LATER: I’m pleased to announce my subject above is Johnny of Time for Tea, who apparently occasionally serves tea on weekends out of his shop/house on Shoreditch High Street, 110 (E1 6JN). And I was also told this event wasn’t sponsored by Timberland, though I’m still in the dark as to why it happened. Thanks to the people who set it up, though!

Focus on Forsythe goes into fourth gear

April 20, 2009

Sadler’s Wells is heading into the home stretch with its year of programming by William Forsythe. Tonight is the UK debut of You Made Me a Monster. Each night it’s showing three different times, which is providing a lot more opportunities for people to watch than a regular show would. This is good because almost all of the rest of the series is sold out.

And you know what? I’ve got some stomach bug and might not be able to even go tonight. Life is cruel, I tell you, cruel.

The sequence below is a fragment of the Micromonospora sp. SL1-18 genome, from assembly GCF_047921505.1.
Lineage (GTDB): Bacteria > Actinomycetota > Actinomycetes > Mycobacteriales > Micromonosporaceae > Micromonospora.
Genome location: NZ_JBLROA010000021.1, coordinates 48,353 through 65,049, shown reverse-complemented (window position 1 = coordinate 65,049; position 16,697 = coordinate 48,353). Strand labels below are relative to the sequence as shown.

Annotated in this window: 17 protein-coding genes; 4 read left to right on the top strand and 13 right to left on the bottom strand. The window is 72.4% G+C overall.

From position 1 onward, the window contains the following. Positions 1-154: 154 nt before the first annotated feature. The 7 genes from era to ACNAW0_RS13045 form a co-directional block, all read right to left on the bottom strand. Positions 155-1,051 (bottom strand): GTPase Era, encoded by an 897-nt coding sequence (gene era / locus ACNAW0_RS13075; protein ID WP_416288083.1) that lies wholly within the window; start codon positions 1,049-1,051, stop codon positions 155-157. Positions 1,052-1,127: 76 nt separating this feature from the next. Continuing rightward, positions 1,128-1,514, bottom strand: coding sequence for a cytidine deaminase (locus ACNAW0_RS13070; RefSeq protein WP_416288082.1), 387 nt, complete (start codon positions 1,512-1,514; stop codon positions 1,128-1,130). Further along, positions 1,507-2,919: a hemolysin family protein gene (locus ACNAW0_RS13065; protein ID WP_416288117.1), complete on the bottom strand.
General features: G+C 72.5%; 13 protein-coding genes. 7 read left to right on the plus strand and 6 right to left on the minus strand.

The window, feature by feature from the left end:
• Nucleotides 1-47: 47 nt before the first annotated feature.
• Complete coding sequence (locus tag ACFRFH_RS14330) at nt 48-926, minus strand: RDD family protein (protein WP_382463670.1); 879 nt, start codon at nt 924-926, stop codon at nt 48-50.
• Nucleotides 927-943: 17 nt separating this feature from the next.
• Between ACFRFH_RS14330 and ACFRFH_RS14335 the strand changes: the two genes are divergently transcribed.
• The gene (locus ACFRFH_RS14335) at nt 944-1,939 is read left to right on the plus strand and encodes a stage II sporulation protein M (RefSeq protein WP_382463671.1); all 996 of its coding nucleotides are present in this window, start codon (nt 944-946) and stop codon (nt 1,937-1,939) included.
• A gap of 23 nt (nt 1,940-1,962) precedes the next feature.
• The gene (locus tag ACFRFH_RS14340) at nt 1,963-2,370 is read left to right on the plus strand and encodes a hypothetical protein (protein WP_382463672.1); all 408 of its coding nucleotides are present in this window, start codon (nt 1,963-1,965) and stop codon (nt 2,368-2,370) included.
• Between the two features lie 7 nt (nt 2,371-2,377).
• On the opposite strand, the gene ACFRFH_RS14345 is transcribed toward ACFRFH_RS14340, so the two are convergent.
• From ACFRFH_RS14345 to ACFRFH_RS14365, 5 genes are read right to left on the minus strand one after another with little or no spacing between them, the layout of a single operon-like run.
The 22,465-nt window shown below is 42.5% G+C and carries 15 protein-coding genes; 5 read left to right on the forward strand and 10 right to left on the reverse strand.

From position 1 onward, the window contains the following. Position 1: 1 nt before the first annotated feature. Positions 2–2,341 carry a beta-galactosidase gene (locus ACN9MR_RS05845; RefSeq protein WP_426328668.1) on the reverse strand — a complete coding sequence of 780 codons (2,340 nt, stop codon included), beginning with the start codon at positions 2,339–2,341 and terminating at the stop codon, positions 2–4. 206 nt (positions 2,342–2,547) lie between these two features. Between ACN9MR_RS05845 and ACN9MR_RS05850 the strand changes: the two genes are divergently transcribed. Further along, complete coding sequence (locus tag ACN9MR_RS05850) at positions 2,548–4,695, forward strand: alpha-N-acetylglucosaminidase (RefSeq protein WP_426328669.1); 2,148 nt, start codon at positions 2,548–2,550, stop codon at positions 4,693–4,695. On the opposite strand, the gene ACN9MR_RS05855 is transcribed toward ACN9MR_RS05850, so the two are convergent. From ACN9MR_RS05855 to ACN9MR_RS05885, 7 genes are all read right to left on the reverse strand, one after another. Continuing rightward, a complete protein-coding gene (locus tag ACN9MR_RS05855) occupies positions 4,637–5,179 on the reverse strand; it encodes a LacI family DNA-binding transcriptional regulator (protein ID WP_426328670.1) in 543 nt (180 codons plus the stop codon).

Review – Purcell’s Dido and Aeneas – Royal Opera House

April 18, 2009

Wanye Macgregor directing Baroque opera, with the Orchestra of the Age of Enlightenment providing the accompaniment? Really, when I read about this production of Dido and Aeneas at the Royal Opera House, I thought someone might have been reading through my mind and picking my dream production. Movement has frequently been a problem with Baroque opera for me (i.e. Partenope), and I thought with Macgregor, not only would this be taken care of, but we would actually have someone with enough imagination and vision to really shake up the the whole Baroque opera “thing.”